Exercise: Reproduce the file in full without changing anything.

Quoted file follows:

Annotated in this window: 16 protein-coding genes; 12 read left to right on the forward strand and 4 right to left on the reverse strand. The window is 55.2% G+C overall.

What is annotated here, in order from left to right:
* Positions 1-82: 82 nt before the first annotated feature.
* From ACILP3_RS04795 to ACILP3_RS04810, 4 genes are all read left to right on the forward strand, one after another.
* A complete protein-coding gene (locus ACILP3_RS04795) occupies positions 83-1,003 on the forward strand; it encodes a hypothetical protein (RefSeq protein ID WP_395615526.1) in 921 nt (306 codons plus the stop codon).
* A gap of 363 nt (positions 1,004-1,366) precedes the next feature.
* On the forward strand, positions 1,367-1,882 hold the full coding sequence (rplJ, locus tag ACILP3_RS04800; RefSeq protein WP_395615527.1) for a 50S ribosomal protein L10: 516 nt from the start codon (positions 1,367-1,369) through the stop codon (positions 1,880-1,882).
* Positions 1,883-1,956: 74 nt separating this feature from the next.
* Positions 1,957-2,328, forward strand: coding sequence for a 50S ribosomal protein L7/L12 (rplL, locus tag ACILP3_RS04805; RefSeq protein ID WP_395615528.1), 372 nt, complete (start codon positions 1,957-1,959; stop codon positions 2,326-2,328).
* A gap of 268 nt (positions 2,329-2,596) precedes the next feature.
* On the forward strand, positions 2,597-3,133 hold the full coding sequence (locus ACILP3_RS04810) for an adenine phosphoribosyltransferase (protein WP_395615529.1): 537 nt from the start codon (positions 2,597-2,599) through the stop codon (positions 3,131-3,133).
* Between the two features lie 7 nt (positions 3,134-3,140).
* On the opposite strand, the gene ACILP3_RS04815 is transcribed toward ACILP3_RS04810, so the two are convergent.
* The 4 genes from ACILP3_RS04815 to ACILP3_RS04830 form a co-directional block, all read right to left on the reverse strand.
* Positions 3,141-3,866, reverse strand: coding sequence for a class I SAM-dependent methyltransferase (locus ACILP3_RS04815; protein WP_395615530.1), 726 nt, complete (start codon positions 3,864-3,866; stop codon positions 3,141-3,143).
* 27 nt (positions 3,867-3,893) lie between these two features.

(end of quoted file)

Annotated in this window: 16 protein-coding genes; 12 read left to right on the forward strand and 4 right to left on the reverse strand. The window is 55.2% G+C overall.

What is annotated here, in order from left to right:
* Positions 1-82: 82 nt before the first annotated feature.
* From ACILP3_RS04795 to ACILP3_RS04810, 4 genes are all read left to right on the forward strand, one after another.
* A complete protein-coding gene (locus ACILP3_RS04795) occupies positions 83-1,003 on the forward strand; it encodes a hypothetical protein (RefSeq protein ID WP_395615526.1) in 921 nt (306 codons plus the stop codon).
* A gap of 363 nt (positions 1,004-1,366) precedes the next feature.
* On the forward strand, positions 1,367-1,882 hold the full coding sequence (rplJ, locus tag ACILP3_RS04800; RefSeq protein WP_395615527.1) for a 50S ribosomal protein L10: 516 nt from the start codon (positions 1,367-1,369) through the stop codon (positions 1,880-1,882).
* Positions 1,883-1,956: 74 nt separating this feature from the next.
* Positions 1,957-2,328, forward strand: coding sequence for a 50S ribosomal protein L7/L12 (rplL, locus tag ACILP3_RS04805; RefSeq protein ID WP_395615528.1), 372 nt, complete (start codon positions 1,957-1,959; stop codon positions 2,326-2,328).
* A gap of 268 nt (positions 2,329-2,596) precedes the next feature.
* On the forward strand, positions 2,597-3,133 hold the full coding sequence (locus ACILP3_RS04810) for an adenine phosphoribosyltransferase (protein WP_395615529.1): 537 nt from the start codon (positions 2,597-2,599) through the stop codon (positions 3,131-3,133).
* Between the two features lie 7 nt (positions 3,134-3,140).
* On the opposite strand, the gene ACILP3_RS04815 is transcribed toward ACILP3_RS04810, so the two are convergent.
* The 4 genes from ACILP3_RS04815 to ACILP3_RS04830 form a co-directional block, all read right to left on the reverse strand.
* Positions 3,141-3,866, reverse strand: coding sequence for a class I SAM-dependent methyltransferase (locus ACILP3_RS04815; protein WP_395615530.1), 726 nt, complete (start codon positions 3,864-3,866; stop codon positions 3,141-3,143).
* 27 nt (positions 3,867-3,893) lie between these two features.